A report also concluded that Dewey posed a “medium risk to teenage boys”.
Grassroots Labour Party members in Hackney claim that they have been stopped from asking questions about the serious safeguarding issues which the Dewey case has raised, with those requesting such information warned that they would be reported to Labour’s London region.
In court today, Dewey’s lawyer, Rhiannon Sadler, said that her client had had “difficult conversations” with his employer and the Labour Party, as well as with his family.
Claiming that her client had been “pro-active”, Sadler said that Dewey had taken the steps to remedy his behaviour “post-police involvement”.
She said, “Despite knowing it was going to destroy his life, which some people may say it should, he has continued to do what’s right in the sense of informing those he should.”
- Inside Croydon – as seen on TV! – has been delivering local community news since 2010. 3million page views per year in 2020, 2021 and 2022.
- If you want real journalism, actually based in the borough, you should consider paying for it. Please sign up today. Click here for more details
- If you have a news story about life in or around Croydon, or want to publicise your residents’ association or business, or if you have a local event to promote, please email us with full details at firstname.lastname@example.org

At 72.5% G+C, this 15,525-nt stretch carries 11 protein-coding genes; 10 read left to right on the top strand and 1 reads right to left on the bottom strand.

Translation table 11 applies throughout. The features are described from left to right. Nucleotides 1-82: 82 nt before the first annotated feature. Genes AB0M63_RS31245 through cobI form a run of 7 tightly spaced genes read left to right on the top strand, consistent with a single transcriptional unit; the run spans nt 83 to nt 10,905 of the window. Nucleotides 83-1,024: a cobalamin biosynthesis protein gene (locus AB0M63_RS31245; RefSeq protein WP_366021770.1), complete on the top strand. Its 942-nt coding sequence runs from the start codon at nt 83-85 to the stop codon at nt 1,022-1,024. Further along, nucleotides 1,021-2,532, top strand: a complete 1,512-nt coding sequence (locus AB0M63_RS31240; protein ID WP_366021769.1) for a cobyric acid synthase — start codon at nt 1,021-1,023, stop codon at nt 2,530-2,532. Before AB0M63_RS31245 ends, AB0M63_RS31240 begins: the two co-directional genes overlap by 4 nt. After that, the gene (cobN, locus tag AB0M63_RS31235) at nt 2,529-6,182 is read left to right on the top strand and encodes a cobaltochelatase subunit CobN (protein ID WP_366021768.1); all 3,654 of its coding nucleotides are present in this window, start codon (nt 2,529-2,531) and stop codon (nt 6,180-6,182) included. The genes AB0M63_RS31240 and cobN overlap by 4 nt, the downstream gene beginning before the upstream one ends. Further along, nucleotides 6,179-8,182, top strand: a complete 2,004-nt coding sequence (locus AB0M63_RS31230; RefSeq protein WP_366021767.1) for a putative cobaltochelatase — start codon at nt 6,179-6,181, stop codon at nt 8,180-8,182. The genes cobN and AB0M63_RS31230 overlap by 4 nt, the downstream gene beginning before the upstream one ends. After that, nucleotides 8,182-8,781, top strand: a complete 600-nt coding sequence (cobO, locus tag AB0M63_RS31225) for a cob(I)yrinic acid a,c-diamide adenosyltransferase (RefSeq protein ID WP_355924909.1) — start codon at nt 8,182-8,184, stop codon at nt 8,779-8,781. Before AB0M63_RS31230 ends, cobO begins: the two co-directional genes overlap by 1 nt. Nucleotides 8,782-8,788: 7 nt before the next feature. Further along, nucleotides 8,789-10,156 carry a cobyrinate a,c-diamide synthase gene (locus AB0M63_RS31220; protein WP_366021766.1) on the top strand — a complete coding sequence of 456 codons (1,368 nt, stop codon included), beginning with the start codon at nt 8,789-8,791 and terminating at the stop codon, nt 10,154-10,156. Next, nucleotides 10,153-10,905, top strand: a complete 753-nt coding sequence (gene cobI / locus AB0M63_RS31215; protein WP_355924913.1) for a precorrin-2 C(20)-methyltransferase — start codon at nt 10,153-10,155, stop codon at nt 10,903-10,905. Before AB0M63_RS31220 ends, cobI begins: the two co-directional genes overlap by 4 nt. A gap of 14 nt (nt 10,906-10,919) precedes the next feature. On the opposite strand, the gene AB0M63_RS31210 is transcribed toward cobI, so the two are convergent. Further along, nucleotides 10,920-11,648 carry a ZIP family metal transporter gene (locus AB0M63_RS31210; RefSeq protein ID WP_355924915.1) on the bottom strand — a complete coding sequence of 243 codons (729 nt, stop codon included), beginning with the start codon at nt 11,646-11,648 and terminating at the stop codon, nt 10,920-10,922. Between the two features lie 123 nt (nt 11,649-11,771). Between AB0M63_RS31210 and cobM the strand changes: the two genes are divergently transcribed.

- As featured on Google News Showcase
- We offer FREE ads to community groups when they have members who are paid subscribers to Inside Croydon
- Our comments section on every report provides all readers with an immediate “right of reply” on all our content
- Inside Croydon is a member of the Independent Community News Network
- Inside Croydon works together with the Bureau of Investigative Journalism, as well as BBC London News and ITV London
- ROTTEN BOROUGH AWARDS: Croydon was named among the country’s rottenest boroughs for a SIXTH successive year in 2022 in the annual round-up of civic cock-ups in Private Eye magazine